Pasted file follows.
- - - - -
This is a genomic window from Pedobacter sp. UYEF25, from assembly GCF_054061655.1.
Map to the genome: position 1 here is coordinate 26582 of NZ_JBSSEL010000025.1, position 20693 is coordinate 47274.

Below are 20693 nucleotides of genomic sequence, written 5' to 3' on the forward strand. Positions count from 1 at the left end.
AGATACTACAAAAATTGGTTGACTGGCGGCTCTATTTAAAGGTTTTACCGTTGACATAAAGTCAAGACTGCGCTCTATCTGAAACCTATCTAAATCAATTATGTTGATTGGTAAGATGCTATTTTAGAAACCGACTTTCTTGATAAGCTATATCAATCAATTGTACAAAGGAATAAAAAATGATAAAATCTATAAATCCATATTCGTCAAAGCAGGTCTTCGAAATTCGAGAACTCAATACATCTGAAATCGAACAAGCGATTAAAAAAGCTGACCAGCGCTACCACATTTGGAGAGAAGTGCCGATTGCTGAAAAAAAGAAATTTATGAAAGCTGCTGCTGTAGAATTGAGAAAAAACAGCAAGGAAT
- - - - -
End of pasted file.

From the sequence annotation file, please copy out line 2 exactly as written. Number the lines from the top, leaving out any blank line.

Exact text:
Map to the genome: position 1 here is coordinate 26582 of NZ_JBSSEL010000025.1, position 20693 is coordinate 47274.